By Herb Meeker
News Report Staff
Effingham Post Master Diane Miller has two words to describe the rush on mail this Christmas.
Just three days before Christmas Day, the scanning computers had racked up 1,434 parcels that morning in the Effingham Post Office. There were 25,000 letters received the same day. Many in the Effingham Post Office believe this is one of the busiest holiday mailing seasons ever.
“We’re brought in part-time rural carriers. And we still had carriers on those routes staying out as late as 9 p.m.,” said Miller, who took over as local Post Master in late October.
That makes for a long day when you consider rural carriers come in to pack for their routes at 6:45 a.m. The city route carriers also faced some long days as well.
Postal workers are traditionally been busy at Christmas time. But the added volume of mail is not about more Christmas cards or letters to Santa hitting the mailboxes. Now parcels of all shapes and sizes ordered on the Internet are changing the mail game more than ever.
“The Amazon packages have a same-day delivery guarantee after Thanksgiving if the package gets to our post office before 8 a.m.,” Miller explained as she walked through the mail carrier area packed with carts holding cartons of letters, newspapers, magazines and the many packages ordered through stores or the Internet.
When Miller first started in the Postal Service more than 28 years ago, the first class mail, including letters, cards and documents, were the major part of mail volume. Now the parcels are part of a contract with Amazon.com that, along with other parcel delivery contracts, provides additional revenue for the Postal Service.
But those packages can come in any size and loaded together as a group on pallets. That can make quick loading and delivery a challenge for carriers.
“Our dimensions can be 135 inches max. But I saw a gas grill come through here. We limit the weight to 70 pounds. On Nov. 30, we had eight pallets come in. Those pallets were stacked higher than the carriers,” Miller said.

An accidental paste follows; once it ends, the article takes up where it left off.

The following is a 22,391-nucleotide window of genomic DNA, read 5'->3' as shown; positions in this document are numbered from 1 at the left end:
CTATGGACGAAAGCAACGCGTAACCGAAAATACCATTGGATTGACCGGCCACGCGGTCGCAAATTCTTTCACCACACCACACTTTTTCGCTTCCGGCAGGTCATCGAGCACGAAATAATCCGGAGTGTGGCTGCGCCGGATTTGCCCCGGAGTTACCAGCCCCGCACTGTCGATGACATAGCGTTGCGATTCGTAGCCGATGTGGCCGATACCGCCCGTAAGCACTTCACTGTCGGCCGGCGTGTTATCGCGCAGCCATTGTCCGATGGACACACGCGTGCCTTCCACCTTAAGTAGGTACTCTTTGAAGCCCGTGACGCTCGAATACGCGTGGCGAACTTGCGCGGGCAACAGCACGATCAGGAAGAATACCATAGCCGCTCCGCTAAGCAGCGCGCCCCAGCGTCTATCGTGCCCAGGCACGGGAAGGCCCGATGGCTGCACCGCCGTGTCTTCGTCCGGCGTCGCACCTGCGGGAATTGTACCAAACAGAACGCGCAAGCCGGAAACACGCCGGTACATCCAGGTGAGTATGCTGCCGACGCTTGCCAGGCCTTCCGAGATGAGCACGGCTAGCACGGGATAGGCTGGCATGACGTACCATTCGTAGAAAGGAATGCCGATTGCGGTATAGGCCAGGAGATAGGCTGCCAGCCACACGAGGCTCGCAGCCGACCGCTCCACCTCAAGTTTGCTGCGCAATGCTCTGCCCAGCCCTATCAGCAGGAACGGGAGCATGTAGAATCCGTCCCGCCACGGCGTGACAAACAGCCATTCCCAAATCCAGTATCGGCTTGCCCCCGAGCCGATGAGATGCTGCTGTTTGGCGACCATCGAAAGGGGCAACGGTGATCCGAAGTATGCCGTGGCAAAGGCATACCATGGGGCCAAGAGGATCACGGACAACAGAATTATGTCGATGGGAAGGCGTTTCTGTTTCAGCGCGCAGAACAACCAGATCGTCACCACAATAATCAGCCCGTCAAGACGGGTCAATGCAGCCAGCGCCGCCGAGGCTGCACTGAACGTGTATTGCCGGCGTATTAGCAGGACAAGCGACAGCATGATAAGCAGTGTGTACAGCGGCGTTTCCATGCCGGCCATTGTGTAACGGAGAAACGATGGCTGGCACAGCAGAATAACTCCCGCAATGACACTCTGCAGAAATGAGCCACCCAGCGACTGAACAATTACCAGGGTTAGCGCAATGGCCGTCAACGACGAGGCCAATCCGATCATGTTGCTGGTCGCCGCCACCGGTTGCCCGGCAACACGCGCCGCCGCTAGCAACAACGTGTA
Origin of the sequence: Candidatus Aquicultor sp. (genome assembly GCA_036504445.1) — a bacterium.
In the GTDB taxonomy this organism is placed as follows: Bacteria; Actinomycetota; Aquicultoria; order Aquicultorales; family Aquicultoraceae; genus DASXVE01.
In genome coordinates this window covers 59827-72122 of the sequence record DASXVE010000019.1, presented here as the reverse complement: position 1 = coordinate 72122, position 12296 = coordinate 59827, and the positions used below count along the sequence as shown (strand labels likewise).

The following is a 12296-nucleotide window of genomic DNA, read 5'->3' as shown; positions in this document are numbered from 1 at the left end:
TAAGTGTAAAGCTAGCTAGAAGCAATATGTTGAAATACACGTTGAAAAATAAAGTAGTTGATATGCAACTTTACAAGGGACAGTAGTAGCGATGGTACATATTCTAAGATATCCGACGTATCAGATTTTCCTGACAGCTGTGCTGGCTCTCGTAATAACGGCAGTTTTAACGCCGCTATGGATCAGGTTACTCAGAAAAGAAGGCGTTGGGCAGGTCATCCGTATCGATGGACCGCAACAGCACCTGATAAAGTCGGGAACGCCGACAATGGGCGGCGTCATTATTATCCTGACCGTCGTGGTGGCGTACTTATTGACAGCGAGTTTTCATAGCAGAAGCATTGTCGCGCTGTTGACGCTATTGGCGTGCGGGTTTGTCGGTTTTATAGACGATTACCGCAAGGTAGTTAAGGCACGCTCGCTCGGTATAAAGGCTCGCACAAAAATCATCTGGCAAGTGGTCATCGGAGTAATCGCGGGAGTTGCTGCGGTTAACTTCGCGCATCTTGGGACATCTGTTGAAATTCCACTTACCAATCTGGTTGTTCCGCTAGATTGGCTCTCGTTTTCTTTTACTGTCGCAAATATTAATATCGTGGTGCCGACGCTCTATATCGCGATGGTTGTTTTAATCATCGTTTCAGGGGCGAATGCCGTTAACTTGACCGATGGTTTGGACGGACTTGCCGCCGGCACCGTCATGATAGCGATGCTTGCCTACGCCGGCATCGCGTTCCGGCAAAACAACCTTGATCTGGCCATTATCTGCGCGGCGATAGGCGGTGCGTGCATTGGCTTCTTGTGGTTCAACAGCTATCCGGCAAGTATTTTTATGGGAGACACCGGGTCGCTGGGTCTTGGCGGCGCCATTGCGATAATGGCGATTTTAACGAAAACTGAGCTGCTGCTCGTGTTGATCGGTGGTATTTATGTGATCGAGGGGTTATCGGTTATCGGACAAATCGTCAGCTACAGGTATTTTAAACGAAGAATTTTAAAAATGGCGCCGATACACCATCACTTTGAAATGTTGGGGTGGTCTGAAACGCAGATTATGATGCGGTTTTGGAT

It takes technology, loading tactics and elbow grease to get the parcels and the first class mail loaded in the mail delivery vehicles.
“It can be an issue when we don’t have enough room in the vehicle,” Miller said.
Her office has 13 white and blue vehicles for use on routes. Many carriers on rural routes, especially part-timers, use their own vehicles.
Electronic scanning helps funnel the mail to the right addresses. Miller said scanning has many advantages, but it does have its headaches as well.
“Scanning with the hand devices has developed over the past five years. We can know where a package is at every stop. People want to know where their package is, especially at this time of year. But I do get calls asking what they should do if they put down an old address by mistake. Or they are worried it won’t come in time,” Miller said.
A Postal Service app is available to answer some of those questions. However, one way to get that special present delivered in time for Christmas was to mail early, preferably 10 days before the holiday.
“For the rest of the year, it might be five to seven days for standard shipping to get it on time. But for Christmas, it is bumped up to 10 days,” Miller said.
Some parcel shoppers do jump into the Postal Service stack early. Miller noted Nov. 30, the Monday after Black Friday, was the busiest mailing day for her office.
The carriers and other postal workers in the back of the post office were not the only ones affected by the Christmas rush. The front counter had customers lining up for different services or seeking information on rates or mailing rules.
This holiday season, the Effingham Post office whittled down the counter lines by placing an employee at the main entrance to handle simple transactions or provide advice. That lobby clerk had a hand-held computer to process a transaction, such as a purchase of stamps, quickly away from the counter.
“We cut down the lines that way by having that lobby clerk at this time of year. They were able to get someone served in two or three minutes without having to stand in line,” Miller said. “Our customer service is still vital. I like to look at how the counter service is going. Sometimes, I can gauge it by just looking at the customers’ faces.”
The holidays can also be a stress on the other side of the counter. Miller and her supervising staff have worked to make sure morale stays high even with the hectic schedule.
“We had a breakfast for the carriers recently to let them know we appreciated what they were doing. I think that went over well,” Miller said.
As the countdown to Christmas approached, many of the carriers seemed jovial. They seemed more worried about a newspaper photographer snapping pictures more than the mass of mail before them.
Chuck Cox, whose rural mail route has the highest volume of parcels, was smiling and joking as he placed mail in the three stacks of slots around him. It was obvious the holiday rush was not getting him down or many of his co-workers.